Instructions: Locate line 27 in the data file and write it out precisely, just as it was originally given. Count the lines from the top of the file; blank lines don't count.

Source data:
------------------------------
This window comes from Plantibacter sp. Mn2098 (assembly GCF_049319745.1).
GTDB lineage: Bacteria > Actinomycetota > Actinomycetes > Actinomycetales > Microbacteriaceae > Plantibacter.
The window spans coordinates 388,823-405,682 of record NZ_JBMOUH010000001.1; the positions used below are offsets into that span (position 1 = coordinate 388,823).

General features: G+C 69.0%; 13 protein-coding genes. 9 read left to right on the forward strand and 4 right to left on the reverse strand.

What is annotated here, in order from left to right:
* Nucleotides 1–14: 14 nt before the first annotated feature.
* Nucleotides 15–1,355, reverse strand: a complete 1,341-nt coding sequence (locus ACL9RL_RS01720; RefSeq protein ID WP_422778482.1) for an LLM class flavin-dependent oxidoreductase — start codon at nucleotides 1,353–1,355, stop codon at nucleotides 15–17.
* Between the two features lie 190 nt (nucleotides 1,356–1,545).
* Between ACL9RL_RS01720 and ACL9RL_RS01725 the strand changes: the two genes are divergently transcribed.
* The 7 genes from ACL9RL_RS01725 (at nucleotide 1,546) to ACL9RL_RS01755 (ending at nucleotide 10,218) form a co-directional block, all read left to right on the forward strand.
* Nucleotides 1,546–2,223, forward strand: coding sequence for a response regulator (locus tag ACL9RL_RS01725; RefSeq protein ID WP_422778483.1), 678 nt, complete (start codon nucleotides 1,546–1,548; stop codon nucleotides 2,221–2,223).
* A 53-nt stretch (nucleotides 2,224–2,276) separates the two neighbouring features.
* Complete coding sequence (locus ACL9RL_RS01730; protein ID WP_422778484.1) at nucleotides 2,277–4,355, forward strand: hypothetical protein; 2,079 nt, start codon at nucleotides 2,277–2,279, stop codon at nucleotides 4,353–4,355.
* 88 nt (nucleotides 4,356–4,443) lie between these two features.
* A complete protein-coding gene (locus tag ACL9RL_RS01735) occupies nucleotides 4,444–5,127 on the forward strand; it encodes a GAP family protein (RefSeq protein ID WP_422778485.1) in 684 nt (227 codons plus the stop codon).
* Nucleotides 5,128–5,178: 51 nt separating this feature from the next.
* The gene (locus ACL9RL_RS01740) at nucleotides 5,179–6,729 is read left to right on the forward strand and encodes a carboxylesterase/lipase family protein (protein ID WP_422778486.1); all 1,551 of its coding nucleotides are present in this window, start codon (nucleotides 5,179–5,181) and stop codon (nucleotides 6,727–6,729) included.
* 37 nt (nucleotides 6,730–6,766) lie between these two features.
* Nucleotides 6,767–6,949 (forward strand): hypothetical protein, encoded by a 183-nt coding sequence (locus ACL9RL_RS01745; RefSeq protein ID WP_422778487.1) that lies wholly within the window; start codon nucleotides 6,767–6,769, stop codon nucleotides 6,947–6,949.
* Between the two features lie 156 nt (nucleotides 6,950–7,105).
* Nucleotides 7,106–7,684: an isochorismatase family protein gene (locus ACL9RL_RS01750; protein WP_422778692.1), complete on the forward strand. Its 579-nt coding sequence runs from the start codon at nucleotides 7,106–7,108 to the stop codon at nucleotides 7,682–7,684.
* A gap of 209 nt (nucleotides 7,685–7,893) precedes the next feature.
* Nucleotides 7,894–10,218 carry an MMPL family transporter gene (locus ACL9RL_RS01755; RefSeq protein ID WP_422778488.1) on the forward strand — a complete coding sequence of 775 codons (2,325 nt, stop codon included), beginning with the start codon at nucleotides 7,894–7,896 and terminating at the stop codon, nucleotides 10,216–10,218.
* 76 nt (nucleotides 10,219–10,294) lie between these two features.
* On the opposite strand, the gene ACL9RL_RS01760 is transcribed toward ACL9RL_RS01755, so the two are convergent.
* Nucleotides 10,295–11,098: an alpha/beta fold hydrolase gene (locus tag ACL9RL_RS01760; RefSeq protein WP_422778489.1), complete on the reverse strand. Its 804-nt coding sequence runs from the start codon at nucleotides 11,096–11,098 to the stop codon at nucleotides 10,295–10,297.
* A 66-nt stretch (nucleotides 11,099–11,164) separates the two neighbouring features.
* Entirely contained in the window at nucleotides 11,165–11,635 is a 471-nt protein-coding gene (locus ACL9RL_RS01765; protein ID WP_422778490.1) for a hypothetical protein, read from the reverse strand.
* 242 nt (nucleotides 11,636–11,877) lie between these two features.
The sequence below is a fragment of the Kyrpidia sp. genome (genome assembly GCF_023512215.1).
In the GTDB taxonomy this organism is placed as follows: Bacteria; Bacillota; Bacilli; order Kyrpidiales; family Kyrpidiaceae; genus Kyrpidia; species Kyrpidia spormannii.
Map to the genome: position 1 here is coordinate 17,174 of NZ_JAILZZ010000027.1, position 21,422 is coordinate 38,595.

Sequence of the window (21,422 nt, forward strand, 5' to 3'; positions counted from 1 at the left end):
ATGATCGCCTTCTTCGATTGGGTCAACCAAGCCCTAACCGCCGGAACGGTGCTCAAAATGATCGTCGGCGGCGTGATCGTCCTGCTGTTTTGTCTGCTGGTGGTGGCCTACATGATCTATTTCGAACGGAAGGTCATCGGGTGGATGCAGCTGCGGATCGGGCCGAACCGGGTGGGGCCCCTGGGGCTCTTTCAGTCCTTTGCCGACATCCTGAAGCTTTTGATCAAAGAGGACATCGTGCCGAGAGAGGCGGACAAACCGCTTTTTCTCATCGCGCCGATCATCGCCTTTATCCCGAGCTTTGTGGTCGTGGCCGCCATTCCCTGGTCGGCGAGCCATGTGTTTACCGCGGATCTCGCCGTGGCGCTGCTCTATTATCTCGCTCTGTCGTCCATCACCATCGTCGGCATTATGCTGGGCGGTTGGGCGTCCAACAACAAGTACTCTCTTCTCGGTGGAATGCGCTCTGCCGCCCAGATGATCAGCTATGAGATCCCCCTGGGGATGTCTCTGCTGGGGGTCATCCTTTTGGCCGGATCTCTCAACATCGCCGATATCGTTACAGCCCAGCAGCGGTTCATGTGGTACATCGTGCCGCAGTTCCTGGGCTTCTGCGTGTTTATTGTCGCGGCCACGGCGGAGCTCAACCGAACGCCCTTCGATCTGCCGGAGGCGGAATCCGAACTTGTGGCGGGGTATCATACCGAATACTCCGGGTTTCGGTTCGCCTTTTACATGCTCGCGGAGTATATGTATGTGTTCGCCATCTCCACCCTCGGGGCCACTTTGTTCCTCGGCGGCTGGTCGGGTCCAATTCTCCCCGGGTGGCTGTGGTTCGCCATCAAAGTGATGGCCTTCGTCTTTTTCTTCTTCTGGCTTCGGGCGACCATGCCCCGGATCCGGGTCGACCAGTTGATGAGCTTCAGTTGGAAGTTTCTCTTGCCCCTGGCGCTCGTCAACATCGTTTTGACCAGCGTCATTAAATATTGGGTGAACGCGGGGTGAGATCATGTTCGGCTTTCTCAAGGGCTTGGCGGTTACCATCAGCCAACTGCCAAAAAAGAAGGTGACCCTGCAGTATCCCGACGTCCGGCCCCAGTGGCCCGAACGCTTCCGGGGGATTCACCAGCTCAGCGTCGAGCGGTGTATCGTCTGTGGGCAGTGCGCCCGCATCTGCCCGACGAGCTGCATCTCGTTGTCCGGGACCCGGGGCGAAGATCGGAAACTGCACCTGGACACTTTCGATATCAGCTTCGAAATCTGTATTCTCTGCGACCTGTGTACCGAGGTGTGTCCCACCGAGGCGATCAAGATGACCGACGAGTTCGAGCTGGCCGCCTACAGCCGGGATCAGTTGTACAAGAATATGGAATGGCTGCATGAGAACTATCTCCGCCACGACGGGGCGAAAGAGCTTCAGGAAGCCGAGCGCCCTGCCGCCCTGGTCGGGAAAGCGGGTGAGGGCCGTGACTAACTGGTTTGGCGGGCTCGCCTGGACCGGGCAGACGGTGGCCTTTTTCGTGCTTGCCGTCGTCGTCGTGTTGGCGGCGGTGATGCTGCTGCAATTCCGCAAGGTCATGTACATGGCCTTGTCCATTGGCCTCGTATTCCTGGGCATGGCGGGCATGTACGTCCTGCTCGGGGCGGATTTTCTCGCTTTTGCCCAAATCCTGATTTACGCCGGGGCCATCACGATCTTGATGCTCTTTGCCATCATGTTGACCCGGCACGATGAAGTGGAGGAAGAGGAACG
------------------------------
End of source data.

* A 66-nt stretch (nucleotides 11,099–11,164) separates the two neighbouring features.